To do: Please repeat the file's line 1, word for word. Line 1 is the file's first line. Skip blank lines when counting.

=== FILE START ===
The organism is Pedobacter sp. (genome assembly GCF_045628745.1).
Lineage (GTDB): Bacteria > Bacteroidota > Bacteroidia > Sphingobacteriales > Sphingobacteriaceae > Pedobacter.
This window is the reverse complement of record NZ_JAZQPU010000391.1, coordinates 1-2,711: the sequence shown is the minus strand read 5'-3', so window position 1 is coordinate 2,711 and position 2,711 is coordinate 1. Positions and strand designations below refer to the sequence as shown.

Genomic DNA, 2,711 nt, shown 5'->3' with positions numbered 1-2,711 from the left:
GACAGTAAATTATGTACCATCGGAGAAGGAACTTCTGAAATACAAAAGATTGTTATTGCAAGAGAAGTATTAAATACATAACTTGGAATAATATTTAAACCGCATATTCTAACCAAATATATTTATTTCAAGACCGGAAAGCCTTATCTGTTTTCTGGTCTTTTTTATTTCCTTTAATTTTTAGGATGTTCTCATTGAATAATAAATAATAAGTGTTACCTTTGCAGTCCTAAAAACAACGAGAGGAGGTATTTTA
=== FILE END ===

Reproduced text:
The organism is Pedobacter sp. (genome assembly GCF_045628745.1).